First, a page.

Sypialnie Wrocławia w X-XII wieku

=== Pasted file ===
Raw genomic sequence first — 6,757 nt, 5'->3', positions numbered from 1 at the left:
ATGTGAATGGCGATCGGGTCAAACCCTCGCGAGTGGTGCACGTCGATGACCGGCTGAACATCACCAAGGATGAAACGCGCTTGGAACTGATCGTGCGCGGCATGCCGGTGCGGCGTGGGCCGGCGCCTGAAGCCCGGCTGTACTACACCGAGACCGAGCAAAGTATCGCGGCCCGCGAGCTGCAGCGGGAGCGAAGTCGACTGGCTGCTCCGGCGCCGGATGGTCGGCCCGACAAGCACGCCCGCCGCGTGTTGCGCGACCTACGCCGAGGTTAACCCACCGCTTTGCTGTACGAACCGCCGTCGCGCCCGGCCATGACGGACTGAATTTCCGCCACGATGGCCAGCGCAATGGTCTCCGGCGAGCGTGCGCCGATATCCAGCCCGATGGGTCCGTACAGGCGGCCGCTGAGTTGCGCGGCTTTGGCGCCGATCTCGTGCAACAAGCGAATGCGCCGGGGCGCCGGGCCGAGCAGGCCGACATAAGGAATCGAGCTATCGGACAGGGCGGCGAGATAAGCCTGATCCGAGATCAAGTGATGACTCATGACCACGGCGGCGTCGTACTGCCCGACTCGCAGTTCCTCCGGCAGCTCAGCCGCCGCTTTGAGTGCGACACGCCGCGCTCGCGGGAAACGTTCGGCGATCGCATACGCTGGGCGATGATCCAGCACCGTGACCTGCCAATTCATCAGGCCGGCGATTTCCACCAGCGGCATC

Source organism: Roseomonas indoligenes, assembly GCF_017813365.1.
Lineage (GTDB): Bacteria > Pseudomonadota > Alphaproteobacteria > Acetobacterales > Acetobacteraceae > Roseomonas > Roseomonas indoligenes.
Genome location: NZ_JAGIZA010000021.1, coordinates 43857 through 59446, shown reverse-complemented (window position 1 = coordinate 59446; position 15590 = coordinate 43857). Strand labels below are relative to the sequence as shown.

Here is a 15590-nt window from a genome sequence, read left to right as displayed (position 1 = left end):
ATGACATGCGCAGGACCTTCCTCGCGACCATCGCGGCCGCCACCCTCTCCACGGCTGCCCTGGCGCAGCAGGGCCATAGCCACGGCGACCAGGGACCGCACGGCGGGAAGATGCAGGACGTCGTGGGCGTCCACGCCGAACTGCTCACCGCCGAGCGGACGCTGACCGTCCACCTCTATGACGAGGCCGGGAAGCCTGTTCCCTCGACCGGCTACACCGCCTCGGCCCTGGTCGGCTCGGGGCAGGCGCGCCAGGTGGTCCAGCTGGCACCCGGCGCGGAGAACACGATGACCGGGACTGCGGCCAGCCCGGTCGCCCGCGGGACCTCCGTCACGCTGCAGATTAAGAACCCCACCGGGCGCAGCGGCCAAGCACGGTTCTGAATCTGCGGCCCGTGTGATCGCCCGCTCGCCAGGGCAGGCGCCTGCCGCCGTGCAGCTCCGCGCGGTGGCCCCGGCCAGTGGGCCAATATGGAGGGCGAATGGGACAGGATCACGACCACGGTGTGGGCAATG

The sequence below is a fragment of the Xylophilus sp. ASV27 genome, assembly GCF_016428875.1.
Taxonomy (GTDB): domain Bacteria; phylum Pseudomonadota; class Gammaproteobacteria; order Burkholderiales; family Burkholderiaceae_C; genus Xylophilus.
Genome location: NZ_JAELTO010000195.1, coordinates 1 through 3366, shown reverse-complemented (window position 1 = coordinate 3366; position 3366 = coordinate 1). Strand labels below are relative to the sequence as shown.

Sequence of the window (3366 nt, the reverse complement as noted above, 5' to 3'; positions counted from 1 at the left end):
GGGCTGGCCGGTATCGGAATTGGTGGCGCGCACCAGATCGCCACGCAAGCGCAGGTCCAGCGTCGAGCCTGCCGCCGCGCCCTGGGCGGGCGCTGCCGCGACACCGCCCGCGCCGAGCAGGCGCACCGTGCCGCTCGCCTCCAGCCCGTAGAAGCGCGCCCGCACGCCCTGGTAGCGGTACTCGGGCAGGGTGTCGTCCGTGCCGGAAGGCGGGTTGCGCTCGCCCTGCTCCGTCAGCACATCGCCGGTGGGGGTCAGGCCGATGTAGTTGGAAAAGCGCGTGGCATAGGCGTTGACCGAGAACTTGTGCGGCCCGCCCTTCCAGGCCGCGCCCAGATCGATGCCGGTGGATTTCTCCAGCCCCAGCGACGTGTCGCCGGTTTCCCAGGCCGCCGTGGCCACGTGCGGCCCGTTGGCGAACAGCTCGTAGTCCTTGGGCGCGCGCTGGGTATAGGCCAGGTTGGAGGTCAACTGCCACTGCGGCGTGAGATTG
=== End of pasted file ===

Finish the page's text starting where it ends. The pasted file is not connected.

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In the colloquial language of today the term „bedroom" denotes a place primarily used for sleeping. Its origins go back in Wroclaw at latest to the turn of the 10th/llth centuries or to the early 11th century coeval with the origin of the town. A room of that period, divided into two parts by a wall of wattle, is used here as a point of reference. The bedroom may have been at least 2.20 m long with the floor space of 1.7 m2 to 4 m2. A heap of birch bark or an oblong box may have served for sleeping. Another sleeping accomodation in Wroclaw of the 11th and 12th centuries was a board of a size adequate for the human body. Two or more boards placed side by side are regarded as so many beds for the whole family. Children slept in pens. In the poorest houses people slept on matted straw. Sleeping on benches was quite popular in the Early Middle Ages. In the 10th and in the next two centuries sanitary conditions of resting and sleeping (excluding bedding) on Ostrów Tumski in Wrocław seem to have been distinctly differentiated, representing at least three levels. This was presumably due to the differences in wealth and status of the population living there in the early part of the 10th century. A room with a bed isolated from the common room at the turn of the 10th/l 1th centuries was here a crowning achievement. Beds for adults and children placed side by side indicate simpler needs. They either formed a block possibly enclosed by a curtain of soft fabric or ran along the wall. The poorest beds were made on the floor on a bundle of straw or moss. Their permanent location in a particular part of the room does not seem always probable.